Carleton University
This special edition on evaluation in Indigenous contexts had two purposes: to understand the differences between Indigenous and Western ontologies and epistemologies as these relate to research and evaluation; and to highlight the experiences and insights of researchers and evaluators who work routinely in or with Indigenous communities on research initiatives that incorporate evaluation. Creating a volume of this nature builds on the ideas of several in the fi eld who propose that context matters where effective and relevant Indigenous research and evaluation are concerned (Cram, Chilisa, & Mertens, 2016; Cram & Mertens, 2015). Equally important, however, is our view that there is a dearth of research and reflection on the actual practice of evaluation in these contexts. Although there is an acknowledgment that attitudes, behaviours, and methods must be different, there is little writing on the substance and implications of these diff erences on evaluation practices. In this regard, explorations about how evaluators, both Indigenous and non-Indigenous, are working in and with Indigenous communities was the main insight we were looking for from the papers.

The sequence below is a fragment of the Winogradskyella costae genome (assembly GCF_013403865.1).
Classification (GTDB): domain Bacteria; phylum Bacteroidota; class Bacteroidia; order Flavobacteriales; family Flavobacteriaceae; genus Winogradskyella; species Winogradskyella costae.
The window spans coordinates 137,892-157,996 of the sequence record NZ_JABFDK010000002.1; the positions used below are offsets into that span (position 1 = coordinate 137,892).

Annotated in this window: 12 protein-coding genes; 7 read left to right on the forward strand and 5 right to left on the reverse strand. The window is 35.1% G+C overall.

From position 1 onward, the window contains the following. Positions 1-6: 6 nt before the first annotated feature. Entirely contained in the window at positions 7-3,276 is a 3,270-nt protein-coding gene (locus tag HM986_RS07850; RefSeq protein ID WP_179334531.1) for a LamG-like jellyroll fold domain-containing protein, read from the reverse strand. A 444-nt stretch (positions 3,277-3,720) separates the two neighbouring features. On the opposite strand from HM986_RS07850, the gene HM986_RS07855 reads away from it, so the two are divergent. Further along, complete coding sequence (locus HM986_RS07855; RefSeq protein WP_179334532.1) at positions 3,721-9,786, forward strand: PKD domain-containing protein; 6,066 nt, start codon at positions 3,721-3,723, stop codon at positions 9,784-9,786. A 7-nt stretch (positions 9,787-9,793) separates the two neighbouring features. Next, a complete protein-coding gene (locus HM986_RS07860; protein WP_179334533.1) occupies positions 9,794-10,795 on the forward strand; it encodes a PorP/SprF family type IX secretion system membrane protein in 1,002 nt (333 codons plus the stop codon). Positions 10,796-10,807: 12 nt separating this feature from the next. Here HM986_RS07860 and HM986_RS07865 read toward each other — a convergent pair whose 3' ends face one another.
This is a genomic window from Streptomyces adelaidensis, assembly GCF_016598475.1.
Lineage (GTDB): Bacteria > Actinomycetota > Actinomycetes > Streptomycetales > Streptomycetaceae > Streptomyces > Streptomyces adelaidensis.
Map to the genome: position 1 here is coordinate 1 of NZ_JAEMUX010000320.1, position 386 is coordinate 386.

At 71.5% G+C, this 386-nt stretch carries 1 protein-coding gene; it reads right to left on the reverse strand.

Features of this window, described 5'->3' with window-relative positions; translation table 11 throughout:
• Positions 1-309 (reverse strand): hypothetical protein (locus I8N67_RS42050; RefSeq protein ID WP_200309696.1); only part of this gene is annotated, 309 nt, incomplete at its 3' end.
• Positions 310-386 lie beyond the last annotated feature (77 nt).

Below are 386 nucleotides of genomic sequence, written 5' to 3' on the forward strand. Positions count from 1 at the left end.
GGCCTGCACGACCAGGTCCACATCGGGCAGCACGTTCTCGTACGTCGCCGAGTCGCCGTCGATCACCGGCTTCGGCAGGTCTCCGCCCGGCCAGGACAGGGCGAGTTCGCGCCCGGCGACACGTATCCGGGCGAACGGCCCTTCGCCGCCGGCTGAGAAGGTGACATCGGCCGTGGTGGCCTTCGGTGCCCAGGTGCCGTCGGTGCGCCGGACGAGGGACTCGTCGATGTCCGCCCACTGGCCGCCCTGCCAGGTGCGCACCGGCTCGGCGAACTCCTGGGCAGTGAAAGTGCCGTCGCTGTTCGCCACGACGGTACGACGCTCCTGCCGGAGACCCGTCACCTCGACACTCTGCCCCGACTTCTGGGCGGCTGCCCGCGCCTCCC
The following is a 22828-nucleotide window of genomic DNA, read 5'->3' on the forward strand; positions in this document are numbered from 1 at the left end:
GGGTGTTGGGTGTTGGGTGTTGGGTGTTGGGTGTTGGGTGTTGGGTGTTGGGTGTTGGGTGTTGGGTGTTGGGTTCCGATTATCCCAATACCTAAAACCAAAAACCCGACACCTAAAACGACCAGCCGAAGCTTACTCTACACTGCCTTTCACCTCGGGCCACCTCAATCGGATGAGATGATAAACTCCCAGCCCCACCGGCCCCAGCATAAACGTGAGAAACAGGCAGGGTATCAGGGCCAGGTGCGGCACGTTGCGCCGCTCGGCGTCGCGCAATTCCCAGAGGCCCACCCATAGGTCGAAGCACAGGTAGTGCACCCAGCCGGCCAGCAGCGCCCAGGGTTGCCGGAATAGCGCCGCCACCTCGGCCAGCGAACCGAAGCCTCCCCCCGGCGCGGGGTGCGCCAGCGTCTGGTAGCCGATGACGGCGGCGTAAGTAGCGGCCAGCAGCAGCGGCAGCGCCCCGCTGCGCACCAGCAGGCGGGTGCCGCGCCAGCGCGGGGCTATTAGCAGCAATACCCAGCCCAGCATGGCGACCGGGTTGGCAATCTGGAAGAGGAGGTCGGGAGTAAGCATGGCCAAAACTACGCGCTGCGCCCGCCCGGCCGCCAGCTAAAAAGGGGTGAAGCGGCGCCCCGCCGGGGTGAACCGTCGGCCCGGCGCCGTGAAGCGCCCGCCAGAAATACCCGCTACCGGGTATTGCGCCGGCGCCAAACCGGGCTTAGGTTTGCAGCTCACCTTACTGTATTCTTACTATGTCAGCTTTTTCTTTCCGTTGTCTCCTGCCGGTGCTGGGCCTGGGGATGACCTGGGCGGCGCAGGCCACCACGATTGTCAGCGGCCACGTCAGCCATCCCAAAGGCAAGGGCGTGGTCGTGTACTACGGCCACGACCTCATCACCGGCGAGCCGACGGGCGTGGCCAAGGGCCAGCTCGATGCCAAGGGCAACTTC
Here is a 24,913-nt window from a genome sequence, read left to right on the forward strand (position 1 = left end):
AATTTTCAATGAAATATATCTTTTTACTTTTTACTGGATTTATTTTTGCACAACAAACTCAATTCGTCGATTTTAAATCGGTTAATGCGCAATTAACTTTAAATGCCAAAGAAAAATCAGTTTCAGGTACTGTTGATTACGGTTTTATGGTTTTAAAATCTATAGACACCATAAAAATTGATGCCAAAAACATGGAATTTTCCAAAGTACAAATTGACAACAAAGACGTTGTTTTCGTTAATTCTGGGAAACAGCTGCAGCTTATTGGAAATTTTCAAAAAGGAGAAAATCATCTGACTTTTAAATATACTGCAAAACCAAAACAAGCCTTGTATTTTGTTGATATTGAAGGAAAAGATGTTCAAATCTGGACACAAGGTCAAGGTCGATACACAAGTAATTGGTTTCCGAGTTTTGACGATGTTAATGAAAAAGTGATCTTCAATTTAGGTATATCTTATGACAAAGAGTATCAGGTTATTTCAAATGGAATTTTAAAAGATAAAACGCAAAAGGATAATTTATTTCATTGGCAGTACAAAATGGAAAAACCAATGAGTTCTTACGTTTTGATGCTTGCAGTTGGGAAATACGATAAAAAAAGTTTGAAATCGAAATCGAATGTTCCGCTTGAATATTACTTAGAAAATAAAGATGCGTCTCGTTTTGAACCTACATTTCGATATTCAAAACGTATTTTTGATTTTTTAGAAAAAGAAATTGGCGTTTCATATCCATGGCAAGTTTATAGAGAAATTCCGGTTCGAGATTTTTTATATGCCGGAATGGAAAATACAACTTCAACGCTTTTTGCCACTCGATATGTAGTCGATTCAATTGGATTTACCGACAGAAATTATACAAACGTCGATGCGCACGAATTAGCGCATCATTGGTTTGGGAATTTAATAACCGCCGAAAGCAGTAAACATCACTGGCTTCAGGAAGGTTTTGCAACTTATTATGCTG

The special edition was divided into two main parts: the first part, including the introduction, contains papers that explore the legal and aspirational obligations for evaluating in Indigenous contexts; the second part relates evaluator and researcher experiences working in Indigenous contexts on actual projects. The latter set of papers provides some initial reflections on experiences with an emphasis on the challenges encountered when attempting to bridge Indigenous and Western ways of knowing. They highlight methodological challenges and the practical realities of designing and implementing projects that are meaningful to Indigenous communities. We observe three common themes emerging from the seven papers that comprise this edition.